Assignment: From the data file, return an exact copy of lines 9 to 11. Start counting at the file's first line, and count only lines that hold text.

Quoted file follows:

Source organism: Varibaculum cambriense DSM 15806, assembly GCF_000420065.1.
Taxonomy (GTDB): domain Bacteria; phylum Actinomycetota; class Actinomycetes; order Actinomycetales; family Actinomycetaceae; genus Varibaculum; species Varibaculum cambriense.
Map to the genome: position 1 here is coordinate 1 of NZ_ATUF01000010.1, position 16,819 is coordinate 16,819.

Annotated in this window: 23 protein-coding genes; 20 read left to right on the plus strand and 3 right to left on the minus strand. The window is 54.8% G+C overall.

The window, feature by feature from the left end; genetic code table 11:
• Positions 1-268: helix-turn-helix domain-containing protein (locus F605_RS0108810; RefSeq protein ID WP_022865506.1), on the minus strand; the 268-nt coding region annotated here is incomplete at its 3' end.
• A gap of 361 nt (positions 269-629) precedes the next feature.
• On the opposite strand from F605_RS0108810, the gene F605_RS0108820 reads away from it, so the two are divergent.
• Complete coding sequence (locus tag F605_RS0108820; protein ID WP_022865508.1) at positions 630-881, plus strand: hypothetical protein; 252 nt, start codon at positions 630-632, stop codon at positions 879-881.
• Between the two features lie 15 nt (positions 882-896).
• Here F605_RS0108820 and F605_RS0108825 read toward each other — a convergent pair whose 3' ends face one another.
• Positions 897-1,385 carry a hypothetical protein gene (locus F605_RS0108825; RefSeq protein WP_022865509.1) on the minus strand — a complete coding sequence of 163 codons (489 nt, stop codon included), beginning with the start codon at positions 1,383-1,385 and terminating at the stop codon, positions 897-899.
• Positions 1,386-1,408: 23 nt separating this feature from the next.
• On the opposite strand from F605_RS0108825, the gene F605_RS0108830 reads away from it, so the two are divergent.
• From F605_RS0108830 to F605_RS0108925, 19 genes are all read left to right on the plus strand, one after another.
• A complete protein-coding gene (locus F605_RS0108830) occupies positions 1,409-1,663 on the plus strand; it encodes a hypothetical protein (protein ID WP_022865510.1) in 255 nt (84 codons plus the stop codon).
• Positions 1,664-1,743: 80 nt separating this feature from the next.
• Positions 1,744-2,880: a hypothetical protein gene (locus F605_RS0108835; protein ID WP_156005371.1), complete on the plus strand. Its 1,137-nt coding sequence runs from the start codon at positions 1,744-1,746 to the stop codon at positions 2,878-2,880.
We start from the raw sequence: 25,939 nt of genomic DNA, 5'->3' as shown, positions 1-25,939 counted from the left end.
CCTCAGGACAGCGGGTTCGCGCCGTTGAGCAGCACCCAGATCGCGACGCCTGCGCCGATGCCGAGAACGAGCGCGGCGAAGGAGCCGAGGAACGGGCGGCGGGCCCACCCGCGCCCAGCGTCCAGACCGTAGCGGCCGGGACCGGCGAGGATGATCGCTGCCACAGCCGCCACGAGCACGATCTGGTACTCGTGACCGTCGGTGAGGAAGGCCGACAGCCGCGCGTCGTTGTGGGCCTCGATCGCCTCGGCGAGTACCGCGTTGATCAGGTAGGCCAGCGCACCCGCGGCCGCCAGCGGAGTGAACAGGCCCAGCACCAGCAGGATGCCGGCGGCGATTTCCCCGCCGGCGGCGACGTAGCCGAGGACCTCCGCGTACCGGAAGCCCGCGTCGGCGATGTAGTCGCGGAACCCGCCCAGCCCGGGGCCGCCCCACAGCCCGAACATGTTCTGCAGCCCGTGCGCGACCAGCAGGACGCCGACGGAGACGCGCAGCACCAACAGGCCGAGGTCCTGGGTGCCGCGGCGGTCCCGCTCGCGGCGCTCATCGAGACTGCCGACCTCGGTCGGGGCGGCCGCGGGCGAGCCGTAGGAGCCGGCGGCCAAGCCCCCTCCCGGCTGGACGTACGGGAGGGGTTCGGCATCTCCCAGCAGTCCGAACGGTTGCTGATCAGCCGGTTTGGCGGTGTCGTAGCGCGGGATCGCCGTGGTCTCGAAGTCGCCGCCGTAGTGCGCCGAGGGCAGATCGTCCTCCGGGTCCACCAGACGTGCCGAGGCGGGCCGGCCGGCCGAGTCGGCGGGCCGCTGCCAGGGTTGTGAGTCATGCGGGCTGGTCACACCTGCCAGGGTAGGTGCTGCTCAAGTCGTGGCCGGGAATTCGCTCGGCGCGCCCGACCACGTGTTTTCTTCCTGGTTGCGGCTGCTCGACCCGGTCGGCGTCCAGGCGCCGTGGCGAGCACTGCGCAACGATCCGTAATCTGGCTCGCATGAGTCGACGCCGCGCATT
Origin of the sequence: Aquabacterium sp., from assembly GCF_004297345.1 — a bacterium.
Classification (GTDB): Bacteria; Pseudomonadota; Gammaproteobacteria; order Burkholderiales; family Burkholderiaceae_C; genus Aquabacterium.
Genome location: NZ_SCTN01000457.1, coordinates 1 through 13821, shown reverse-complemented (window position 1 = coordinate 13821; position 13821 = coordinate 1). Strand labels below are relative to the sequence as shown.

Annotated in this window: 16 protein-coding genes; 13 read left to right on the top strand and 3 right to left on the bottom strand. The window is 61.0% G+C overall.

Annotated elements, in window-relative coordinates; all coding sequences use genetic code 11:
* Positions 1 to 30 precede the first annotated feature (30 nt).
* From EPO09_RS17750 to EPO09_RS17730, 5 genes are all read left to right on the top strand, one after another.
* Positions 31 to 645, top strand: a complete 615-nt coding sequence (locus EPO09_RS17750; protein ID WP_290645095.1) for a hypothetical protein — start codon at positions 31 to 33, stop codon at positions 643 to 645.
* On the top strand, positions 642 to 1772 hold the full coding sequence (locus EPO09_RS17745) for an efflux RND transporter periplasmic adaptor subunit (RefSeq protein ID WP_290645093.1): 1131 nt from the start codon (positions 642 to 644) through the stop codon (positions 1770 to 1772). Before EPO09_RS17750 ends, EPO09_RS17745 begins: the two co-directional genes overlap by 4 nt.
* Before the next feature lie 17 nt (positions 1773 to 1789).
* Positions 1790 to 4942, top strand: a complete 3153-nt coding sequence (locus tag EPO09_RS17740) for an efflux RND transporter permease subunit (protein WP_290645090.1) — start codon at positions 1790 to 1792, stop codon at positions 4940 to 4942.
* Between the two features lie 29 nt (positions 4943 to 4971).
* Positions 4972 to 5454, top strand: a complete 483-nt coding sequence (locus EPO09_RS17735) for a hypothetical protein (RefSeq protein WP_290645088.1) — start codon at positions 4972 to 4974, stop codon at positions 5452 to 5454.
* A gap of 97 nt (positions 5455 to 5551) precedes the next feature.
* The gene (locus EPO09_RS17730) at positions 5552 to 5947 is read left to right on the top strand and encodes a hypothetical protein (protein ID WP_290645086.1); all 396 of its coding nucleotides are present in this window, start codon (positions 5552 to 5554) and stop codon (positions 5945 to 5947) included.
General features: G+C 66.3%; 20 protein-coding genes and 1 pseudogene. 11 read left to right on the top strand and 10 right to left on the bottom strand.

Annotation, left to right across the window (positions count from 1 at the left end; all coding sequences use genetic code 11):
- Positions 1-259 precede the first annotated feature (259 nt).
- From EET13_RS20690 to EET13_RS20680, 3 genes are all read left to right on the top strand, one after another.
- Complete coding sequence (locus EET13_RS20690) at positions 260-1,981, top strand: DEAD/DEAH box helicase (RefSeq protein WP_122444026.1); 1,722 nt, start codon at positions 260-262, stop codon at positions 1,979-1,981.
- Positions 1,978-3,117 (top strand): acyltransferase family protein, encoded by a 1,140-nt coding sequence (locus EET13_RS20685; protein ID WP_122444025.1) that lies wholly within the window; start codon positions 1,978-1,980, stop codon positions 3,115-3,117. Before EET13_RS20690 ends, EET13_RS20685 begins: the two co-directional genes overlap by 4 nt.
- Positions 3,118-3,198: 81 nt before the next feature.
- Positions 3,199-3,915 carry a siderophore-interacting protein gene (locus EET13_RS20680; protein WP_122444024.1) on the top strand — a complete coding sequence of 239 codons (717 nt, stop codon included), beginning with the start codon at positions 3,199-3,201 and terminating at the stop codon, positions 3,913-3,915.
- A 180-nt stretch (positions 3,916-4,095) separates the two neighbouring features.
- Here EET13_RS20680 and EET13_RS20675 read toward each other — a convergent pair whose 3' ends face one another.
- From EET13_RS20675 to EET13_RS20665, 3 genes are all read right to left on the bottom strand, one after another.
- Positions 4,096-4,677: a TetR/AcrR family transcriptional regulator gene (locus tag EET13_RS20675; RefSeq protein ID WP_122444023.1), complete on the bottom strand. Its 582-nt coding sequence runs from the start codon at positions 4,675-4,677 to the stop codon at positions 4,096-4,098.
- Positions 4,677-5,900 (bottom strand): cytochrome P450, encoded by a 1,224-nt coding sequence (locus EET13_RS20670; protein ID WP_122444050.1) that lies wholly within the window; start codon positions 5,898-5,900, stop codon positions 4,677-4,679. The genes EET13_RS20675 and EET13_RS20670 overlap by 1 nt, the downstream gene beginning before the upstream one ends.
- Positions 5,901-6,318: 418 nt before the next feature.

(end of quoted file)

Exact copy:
• Complete coding sequence (locus tag F605_RS0108820; protein ID WP_022865508.1) at positions 630-881, plus strand: hypothetical protein; 252 nt, start codon at positions 630-632, stop codon at positions 879-881.
• Between the two features lie 15 nt (positions 882-896).
• Here F605_RS0108820 and F605_RS0108825 read toward each other — a convergent pair whose 3' ends face one another.